No family foundation in the world has the vintage or the recall of The Rockefeller Foundation. John D Rockefeller Sr. established the foundation in 1913 to promote the well-being of humanity around the world. This institutional philanthropy pioneer’s contribution to medical breakthroughs is largely unknown. Many scientists supported by the foundation have gone on to win the Nobel prize and it is possibly the only one with a 100-year history of publishing annual reports. The latter is a reflection of not only its archiving systems but also the foundation’s guiding principles. David Rockefeller Jr., the current board chair, is the great-grandson of the founder and guides the foundation with the same passion that he has for the environment, ocean conservation and his favourite pastime, sailing.
The Rockefeller Foundation is among the world’s oldest philanthropic institutions. Can you tell us how the foundation has evolved over the years in terms of thinking and approach?
Last year, The Rockefeller Foundation celebrated its Centennial — 100 years of practising strategic philanthropy. When we looked back over the arc of our history, what became clear was that while the world has indeed changed a great deal since my great-grandfather John D Rockefeller Sr. started the foundation in 1913, many of our strengths have remained the same: the ability to back brains, which has led to some of the greatest scientific breakthroughs of the 20th century; our convening power, which brings together mighty and disparate stakeholders in the pursuit of a shared cause; and our constant search for what my great-grandfather called “finalities” -— in other words, how do we get to the roots of these problems and address the systems that shape them, rather than treating their symptoms?
While our strengths have endured, the areas in which the foundation has worked have seen a good amount of change, in line with the pressing challenges of the time. In our earliest years, we began with a focus on medical education in the United States and China and, from there, moved into the sciences and then the social sciences, agriculture and biotechnology. Today, we pursue the dual goals of building resilience and advancing more inclusive economies. But while our goals and focus areas have been changing, we still approach problems with the same rigour and thirst for knowledge.
The foundation has many firsts to its credit. What is it that you are most proud of and is there anything that you think you could have done better?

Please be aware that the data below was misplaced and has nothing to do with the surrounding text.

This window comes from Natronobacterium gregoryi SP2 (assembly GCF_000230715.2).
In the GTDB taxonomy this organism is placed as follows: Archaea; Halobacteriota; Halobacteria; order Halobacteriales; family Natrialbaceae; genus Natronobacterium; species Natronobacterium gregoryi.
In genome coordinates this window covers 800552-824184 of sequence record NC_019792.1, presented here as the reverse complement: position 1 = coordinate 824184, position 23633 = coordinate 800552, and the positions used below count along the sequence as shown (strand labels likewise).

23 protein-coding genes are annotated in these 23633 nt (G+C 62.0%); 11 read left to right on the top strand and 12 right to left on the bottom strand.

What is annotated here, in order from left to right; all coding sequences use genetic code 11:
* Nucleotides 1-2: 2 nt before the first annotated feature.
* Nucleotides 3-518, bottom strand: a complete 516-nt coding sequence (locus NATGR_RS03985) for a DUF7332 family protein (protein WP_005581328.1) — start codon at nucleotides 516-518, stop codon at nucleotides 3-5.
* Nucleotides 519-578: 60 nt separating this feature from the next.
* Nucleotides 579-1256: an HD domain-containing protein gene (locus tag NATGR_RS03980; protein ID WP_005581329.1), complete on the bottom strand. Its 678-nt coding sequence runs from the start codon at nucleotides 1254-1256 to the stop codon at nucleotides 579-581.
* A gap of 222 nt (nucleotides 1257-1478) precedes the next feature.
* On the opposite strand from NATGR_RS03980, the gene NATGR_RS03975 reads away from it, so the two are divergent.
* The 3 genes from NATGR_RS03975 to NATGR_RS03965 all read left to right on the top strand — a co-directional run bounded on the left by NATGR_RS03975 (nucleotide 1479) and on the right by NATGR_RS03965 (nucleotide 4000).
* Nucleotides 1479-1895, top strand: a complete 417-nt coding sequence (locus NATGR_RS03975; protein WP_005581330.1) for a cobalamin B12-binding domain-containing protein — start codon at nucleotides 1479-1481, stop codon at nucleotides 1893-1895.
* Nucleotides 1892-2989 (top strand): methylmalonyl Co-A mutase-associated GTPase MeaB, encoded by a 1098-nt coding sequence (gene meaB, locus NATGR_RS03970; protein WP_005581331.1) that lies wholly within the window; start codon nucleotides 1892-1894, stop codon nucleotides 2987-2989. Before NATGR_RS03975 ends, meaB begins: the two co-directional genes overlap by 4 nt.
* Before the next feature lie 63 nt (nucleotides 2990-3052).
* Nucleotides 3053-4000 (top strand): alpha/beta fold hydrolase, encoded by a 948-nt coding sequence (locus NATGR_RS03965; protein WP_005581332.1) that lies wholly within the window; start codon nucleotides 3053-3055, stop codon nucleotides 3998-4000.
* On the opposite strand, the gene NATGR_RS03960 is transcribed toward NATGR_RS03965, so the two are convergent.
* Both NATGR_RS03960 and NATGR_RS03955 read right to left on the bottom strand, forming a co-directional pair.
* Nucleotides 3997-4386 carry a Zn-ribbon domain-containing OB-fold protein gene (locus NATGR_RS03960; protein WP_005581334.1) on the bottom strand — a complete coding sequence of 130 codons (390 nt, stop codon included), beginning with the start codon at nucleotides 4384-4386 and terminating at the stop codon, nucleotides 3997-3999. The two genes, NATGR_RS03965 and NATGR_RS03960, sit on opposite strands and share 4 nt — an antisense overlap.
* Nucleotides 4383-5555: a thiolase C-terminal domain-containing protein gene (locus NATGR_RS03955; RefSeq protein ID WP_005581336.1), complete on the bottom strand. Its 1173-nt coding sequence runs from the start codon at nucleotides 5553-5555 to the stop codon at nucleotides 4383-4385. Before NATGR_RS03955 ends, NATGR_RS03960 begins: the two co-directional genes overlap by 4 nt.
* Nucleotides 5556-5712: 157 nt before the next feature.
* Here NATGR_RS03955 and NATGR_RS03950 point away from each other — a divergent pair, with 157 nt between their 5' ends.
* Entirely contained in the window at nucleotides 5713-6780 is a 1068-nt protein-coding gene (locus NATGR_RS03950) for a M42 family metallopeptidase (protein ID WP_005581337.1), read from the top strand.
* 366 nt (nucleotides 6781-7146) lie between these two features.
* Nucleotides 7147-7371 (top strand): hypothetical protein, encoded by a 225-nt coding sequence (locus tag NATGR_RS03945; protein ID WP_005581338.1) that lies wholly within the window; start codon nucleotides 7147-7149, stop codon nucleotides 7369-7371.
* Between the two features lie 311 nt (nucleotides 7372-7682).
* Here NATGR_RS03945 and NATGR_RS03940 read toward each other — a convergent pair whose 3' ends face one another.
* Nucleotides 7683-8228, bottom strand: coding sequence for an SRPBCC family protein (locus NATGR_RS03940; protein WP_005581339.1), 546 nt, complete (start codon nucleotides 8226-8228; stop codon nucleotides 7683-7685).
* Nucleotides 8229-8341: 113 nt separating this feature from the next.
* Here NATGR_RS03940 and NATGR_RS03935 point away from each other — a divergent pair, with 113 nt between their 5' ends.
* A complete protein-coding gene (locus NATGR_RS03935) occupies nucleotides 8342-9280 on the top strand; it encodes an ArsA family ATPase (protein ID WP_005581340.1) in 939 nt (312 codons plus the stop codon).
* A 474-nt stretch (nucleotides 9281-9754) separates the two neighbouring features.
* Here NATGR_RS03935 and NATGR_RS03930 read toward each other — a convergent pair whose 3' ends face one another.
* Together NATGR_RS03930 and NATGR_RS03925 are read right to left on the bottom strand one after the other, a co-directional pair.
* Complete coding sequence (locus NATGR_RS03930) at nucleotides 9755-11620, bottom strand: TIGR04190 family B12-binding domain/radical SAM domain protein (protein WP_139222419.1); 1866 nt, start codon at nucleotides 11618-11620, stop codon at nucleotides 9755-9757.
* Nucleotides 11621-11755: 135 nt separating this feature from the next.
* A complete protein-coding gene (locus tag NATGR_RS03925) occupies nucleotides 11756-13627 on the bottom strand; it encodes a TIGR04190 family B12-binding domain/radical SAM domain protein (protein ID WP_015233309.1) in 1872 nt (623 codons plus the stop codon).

Well, perhaps I am biased because of my family’s long association with the foundation, but I would say my greatest pride comes from the fact that my great-grandfather was among the first, if not the first, to establish a philanthropy that sought to make an impact globally without concern for man-made borders. This was an innovation at the time. Of course, there are a great many things that the foundation probably could have done better in hindsight. But I think our forebearers would be the first to admit their own mistakes and, in fact, they do in many of the programme officer journals that we keep in our archives. Risk-taking and failure are part of the calculus of philanthropy — the important thing is to learn from those instances that did not go quite as expected.
What mistakes of the past have you learnt from? Could you share an example where the learning was applied?
While we consider the Green Revolution to be among our greatest successes, we recognize that the amazing impact of feeding a billion people throughout Asia and Latin America produced some unintended consequences; for example, the rise in the use and misuse of pesticides. Through the work of the Alliance for a Green Revolution in Africa (AGRA), established in 2006 by The Rockefeller Foundation and the Bill and Melinda Gates Foundation to catalyse the same kind of transformation in Africa, we’ve integrated many lessons we learned from the first time around, including building disease resistance into crops primarily through breeding, not pesticides, and making sure that the organic fertilisers we do use will be in small doses. Another criticism of the first Green Revolution was that it didn’t take into account local food preferences — so we have taken care to work with and around cultural norms and breeding crops to suit.